Smith: “This is our work over the next 10 years…”

There were more people than chairs last night in the library of Oakland International High School, the site of a District 1 town hall meeting with Superintendent Tony Smith. 

An air of agitation often accompanies well-attended meetings involving district administrators. But the mood of this event was decidedly optimistic, even warm.

Maybe it was the chocolate chip cookies that school board member Jody London baked for the occasion. That, and Smith’s earnest, reflective delivery, or the fact that the meeting wasn’t called to address a crisis or controversy. 

Smith spoke only in general terms about the tough decisions — he likes to call them “trade-offs” — ahead. He has yet to come out with specifics about how the district will shave $25 million from next year’s budget. (He’s probably not eager to repeat the Fall 2008 Public Relations Flub of his predecessor.)

Schools from all over North Oakland were represented, including: International High (Temescal), Sankofa Academy, Emerson Elementary (Temescal), Chabot Elementary (Rockridge), Piedmont Avenue Elementary, Peralta Elementary (Rockridge), Hillcrest Elementary, Claremont Middle School (Rockridge) and Oakland Technical High School (Temescal).

Betty Olson-Jones, the Oakland teachers union president, also came.

In his speech, Smith said his priorities were:

  1. Safety and school climate, “across the board, across the City of Oakland.”
  2. High-quality teaching. He says he doesn’t believe the focus should be on firing less effective or veteran teachers and replacing them with better, younger ones. “What I think we have to do in Oakland is figure out how to develop who you’ve got.”
  3. Literacy, including writing skills, from early education through high school. He talked about students who have made it through high school but “who are getting crushed in their career, who can’t write email.”


On the Big Picture: “My job is to create an organization that has deep integrity, that has joy and wonder, and that gets better. … You’re either getting better, or you’re getting worse. Nothing stays the same.”

A promise on spending: “I believe deeply that public money means public transparency. Your money runs public schools. You should know where all of it is, and you will.”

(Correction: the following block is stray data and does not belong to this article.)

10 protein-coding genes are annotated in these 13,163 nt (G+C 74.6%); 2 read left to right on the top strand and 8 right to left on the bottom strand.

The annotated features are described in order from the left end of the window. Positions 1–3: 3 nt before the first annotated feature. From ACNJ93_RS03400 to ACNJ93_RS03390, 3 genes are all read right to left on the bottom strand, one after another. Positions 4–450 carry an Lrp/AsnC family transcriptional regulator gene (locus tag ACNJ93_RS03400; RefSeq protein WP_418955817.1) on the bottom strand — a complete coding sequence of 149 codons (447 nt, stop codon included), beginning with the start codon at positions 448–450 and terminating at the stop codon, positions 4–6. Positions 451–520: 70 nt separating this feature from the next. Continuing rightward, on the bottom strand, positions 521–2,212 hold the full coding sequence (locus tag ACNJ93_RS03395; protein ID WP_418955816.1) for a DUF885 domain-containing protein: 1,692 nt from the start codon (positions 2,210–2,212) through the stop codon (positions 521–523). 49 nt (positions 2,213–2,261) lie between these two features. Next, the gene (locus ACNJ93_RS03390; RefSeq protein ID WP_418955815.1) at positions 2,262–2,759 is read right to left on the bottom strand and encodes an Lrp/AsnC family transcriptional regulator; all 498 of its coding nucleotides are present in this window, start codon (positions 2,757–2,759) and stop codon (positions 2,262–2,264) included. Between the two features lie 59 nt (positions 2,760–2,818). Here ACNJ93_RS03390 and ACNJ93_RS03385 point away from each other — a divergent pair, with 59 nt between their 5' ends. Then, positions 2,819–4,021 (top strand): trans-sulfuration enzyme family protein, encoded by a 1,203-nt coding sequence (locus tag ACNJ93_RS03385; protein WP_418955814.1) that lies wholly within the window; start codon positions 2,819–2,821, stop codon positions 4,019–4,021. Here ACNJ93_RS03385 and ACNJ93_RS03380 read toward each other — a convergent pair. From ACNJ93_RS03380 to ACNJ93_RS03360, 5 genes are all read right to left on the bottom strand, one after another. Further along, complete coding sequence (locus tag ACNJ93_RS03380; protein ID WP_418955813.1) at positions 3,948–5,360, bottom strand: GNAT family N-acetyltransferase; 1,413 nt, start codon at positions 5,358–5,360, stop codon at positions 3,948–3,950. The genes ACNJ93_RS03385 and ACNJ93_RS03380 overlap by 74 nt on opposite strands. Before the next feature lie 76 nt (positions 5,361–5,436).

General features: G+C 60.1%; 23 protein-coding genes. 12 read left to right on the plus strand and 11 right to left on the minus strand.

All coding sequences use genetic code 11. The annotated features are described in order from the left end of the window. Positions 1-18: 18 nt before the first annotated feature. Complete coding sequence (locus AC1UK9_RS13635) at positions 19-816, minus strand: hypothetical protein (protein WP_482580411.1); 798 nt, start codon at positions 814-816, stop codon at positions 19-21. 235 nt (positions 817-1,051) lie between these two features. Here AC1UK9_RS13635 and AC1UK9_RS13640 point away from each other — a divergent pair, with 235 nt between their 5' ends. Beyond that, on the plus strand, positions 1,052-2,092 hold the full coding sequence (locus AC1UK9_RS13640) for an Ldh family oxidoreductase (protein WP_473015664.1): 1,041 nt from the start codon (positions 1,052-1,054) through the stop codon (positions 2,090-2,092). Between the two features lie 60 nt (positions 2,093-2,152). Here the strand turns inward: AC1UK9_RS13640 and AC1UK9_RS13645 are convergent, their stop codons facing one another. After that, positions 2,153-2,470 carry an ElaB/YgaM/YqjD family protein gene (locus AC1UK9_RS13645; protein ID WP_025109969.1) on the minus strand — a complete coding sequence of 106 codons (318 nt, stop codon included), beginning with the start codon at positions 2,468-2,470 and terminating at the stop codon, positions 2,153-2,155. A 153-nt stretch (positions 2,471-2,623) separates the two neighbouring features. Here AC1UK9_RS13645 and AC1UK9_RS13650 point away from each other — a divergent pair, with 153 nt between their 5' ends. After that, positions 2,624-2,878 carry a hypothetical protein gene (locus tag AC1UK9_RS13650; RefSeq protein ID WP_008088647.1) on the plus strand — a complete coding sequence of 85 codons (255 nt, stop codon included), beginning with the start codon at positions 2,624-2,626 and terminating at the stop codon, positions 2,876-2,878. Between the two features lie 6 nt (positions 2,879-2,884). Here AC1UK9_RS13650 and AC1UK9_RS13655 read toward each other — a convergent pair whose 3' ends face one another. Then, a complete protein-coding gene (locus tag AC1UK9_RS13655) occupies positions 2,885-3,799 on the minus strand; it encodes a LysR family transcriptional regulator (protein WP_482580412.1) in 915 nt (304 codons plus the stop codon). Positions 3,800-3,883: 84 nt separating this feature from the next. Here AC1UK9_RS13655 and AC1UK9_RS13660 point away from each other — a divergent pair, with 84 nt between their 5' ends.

On racial and socioeconomic inequity: “Most district superintendents are presiding over the status quo. … I’m not that person.”

On a second-grade class at Sobrante Park Elementary: “Some of the best teaching I’ve seen. There was an aliveness in that classroom. There was electricity in that room.”

On his long-term commitment: “This is our work over the next 10 years together. To see the city we want to see, it will take personal leadership of everyone in this room.”

After his speech, people asked Smith for his ideas on recruiting families, recruiting and keeping good teachers, fundraising and making all schools equally good — not just those in more affluent neighborhoods. They also shared their own suggestions, especially around parent involvement and enrollment.

He talked about districts, such as in Portland, Ore., that have established caps on PTA funding distribute a portion of the money raised in some schools to needier schools. “Yeah it’s radical,” he said. But, he added, “We need to start talking about it.”

What are your ideas?

Katy Murphy

Education reporter for the Oakland Tribune. Contact me at kmurphy@bayareanewsgroup.com.

  • Scott Law

    Not promising. Here is a way to destroy the remaining decent elementary schools in Oakland..

    “He talked about districts, such as in Portland, Ore., that have established caps on PTA funding and distribute the rest of the money to needier schools. “Yeah it’s radical,” he said. But, he added, “We need to start talking about it.”

    Success of schools is based on the behavior and dedication of the *students*, reinforced by parents. Bad students produce bad schools.

    Focusing on the bad students, the teacher unions, the status quo in the name of “equity” is perpetuating the status quo.

    Might be interesting to see how the pitch works with the MIT prep program at Oakland Tech, the arts/performance program at Skyline and the Asian cultural program in Chinatown.

    For once, I would like to see somebody in Oakland schools leadership react to the gifted and promising students to keep them and their parents in the system.

    (and.. they are not all white ….)

  • Pollyanna

    I came away with a MUCH more positive take. I think Katy is pushing the one and only controversial thing he said just to get us stired up. I think Tony Smith is an inspiring leader, celebrating and thriving in all that is good about our district. I think he knows how to identify all the treasures that are there if you scratch the surface. I think he wants to see more of it in every school. Sure he is deeply concerned about the kids that don’t learn to read and the achievement gap. We should all be, they are all our kids. But, he will foster the successful programs all across town and inspire all of us to do more to do the same. He talked about walking around the outside of a campus (two blocks away) and talking to kids that were hanging around. Can you imagine cutting class and having the superintendent peeking into the bushes and asking why you aren’t in school!? That’s going to make an impact and he’s done it.

    Katy – you could have picked up a lot more positive from this talk. How about how we are building our future voters. How about his interest in tracking the number of 18 year olds voting in Oakland? Please don’t bring us in to this mud of taking from the hills for the flats. Its so much better than that old fear that plagues us in every walk of Oakland life.